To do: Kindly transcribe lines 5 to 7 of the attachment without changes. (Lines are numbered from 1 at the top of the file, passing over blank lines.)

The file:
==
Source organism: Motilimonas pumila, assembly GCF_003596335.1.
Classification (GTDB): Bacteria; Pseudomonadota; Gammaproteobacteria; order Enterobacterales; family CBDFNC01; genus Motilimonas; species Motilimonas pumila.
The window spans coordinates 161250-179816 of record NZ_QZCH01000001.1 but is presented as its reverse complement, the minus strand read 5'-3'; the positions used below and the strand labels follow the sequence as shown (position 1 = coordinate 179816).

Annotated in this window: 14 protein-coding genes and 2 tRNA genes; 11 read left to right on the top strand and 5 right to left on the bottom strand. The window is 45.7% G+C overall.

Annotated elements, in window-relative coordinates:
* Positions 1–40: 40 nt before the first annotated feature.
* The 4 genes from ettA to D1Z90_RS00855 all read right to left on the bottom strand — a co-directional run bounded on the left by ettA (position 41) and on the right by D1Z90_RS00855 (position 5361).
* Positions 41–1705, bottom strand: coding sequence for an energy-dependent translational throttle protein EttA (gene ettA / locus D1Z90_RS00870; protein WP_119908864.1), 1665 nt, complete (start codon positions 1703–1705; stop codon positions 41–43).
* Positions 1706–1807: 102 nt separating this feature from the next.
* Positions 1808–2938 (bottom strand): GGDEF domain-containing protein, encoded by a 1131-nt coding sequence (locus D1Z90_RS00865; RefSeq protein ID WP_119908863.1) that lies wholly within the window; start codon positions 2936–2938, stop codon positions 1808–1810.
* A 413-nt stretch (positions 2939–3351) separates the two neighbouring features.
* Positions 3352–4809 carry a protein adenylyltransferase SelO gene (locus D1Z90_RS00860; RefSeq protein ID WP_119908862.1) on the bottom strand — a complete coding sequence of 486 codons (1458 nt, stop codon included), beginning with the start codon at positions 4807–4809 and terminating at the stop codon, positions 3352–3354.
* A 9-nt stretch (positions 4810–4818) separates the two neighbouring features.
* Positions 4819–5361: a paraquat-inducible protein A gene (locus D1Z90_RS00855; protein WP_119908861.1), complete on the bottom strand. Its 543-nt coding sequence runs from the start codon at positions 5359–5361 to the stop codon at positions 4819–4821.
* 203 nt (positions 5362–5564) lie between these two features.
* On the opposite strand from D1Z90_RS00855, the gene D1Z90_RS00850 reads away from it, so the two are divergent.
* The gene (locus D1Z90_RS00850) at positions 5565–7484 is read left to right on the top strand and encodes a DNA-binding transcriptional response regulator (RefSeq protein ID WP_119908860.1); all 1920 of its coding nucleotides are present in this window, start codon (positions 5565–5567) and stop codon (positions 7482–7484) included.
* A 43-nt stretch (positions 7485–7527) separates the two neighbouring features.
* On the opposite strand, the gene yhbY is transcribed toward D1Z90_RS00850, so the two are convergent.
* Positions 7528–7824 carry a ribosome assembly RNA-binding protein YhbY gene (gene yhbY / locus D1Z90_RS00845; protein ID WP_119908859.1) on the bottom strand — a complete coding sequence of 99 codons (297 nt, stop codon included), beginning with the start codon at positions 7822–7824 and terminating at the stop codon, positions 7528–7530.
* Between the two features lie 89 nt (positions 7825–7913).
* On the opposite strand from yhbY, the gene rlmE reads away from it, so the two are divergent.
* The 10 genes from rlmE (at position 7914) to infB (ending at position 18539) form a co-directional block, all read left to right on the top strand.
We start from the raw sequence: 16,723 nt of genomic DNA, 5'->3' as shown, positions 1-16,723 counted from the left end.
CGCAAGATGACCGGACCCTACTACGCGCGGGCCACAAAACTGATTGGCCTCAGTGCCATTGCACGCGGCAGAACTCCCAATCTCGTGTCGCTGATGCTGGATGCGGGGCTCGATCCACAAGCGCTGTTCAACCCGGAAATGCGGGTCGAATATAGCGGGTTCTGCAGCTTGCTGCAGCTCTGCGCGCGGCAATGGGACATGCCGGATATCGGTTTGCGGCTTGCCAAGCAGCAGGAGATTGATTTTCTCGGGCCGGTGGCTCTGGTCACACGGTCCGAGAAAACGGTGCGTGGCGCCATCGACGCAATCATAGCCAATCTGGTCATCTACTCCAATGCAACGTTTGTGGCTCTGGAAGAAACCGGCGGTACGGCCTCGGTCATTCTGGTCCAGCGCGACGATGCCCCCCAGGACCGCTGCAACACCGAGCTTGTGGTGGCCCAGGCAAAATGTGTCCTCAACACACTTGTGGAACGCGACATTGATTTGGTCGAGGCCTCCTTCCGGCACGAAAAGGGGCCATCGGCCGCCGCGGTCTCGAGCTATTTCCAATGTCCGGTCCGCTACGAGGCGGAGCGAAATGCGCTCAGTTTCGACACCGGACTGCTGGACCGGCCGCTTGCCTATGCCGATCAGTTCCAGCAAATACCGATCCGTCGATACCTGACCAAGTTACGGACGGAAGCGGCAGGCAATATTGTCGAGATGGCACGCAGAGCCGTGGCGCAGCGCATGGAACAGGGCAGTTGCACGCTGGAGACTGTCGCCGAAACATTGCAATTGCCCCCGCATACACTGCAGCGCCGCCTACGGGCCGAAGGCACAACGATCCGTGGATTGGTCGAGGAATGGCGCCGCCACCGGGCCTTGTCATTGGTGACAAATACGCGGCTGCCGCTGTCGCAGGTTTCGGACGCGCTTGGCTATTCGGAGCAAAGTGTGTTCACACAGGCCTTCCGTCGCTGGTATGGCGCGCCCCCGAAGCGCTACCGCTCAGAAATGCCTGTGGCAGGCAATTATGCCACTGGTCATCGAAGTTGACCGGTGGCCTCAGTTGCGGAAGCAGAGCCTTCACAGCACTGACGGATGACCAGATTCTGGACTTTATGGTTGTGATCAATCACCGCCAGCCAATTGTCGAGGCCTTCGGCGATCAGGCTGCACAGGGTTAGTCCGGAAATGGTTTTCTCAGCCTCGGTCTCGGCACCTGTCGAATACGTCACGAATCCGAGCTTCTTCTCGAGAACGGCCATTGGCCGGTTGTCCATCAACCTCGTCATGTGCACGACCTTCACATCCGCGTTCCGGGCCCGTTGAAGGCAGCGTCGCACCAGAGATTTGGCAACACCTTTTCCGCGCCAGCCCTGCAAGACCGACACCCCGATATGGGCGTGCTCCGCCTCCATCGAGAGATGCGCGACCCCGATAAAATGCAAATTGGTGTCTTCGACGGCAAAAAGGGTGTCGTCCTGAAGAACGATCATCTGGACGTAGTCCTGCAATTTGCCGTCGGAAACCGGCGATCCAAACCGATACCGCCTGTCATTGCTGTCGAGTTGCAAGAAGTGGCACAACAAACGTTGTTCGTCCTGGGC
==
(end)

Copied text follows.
Annotated elements, in window-relative coordinates:
* Positions 1–40: 40 nt before the first annotated feature.
* The 4 genes from ettA to D1Z90_RS00855 all read right to left on the bottom strand — a co-directional run bounded on the left by ettA (position 41) and on the right by D1Z90_RS00855 (position 5361).